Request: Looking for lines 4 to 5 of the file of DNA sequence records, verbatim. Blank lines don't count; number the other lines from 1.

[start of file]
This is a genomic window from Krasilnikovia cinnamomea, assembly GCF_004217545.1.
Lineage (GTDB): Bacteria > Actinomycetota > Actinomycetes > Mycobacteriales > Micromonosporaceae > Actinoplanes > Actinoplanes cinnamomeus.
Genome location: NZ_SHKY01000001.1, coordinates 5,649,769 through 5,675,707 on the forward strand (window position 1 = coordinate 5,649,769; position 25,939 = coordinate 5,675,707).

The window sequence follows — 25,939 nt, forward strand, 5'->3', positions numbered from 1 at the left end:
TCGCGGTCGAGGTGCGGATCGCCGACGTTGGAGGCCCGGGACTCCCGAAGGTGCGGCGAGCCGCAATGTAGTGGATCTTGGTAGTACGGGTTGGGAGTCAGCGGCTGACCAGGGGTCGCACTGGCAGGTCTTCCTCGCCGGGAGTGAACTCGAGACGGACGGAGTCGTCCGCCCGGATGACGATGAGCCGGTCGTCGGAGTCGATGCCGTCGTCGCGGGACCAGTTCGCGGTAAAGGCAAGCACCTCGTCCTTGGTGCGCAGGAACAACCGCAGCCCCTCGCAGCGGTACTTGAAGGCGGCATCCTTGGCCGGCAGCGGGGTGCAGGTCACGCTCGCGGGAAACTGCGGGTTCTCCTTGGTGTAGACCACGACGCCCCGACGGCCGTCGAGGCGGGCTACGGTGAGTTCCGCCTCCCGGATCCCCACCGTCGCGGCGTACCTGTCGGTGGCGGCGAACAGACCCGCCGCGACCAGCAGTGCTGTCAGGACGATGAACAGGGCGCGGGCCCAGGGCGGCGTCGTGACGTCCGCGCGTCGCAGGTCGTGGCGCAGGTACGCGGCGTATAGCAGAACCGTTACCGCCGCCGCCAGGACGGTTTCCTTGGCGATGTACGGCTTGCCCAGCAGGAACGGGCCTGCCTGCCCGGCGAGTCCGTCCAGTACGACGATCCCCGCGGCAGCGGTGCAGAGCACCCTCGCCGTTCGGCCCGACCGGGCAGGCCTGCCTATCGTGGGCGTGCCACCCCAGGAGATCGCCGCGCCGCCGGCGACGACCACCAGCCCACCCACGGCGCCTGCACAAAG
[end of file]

The window sequence follows — 25,939 nt, forward strand, 5'->3', positions numbered from 1 at the left end:
TCGCGGTCGAGGTGCGGATCGCCGACGTTGGAGGCCCGGGACTCCCGAAGGTGCGGCGAGCCGCAATGTAGTGGATCTTGGTAGTACGGGTTGGGAGTCAGCGGCTGACCAGGGGTCGCACTGGCAGGTCTTCCTCGCCGGGAGTGAACTCGAGACGGACGGAGTCGTCCGCCCGGATGACGATGAGCCGGTCGTCGGAGTCGATGCCGTCGTCGCGGGACCAGTTCGCGGTAAAGGCAAGCACCTCGTCCTTGGTGCGCAGGAACAACCGCAGCCCCTCGCAGCGGTACTTGAAGGCGGCATCCTTGGCCGGCAGCGGGGTGCAGGTCACGCTCGCGGGAAACTGCGGGTTCTCCTTGGTGTAGACCACGACGCCCCGACGGCCGTCGAGGCGGGCTACGGTGAGTTCCGCCTCCCGGATCCCCACCGTCGCGGCGTACCTGTCGGTGGCGGCGAACAGACCCGCCGCGACCAGCAGTGCTGTCAGGACGATGAACAGGGCGCGGGCCCAGGGCGGCGTCGTGACGTCCGCGCGTCGCAGGTCGTGGCGCAGGTACGCGGCGTATAGCAGAACCGTTACCGCCGCCGCCAGGACGGTTTCCTTGGCGATGTACGGCTTGCCCAGCAGGAACGGGCCTGCCTGCCCGGCGAGTCCGTCCAGTACGACGATCCCCGCGGCAGCGGTGCAGAGCACCCTCGCCGTTCGGCCCGACCGGGCAGGCCTGCCTATCGTGGGCGTGCCACCCCAGGAGATCGCCGCGCCGCCGGCGACGACCACCAGCCCACCCACGGCGCCTGCACAAAG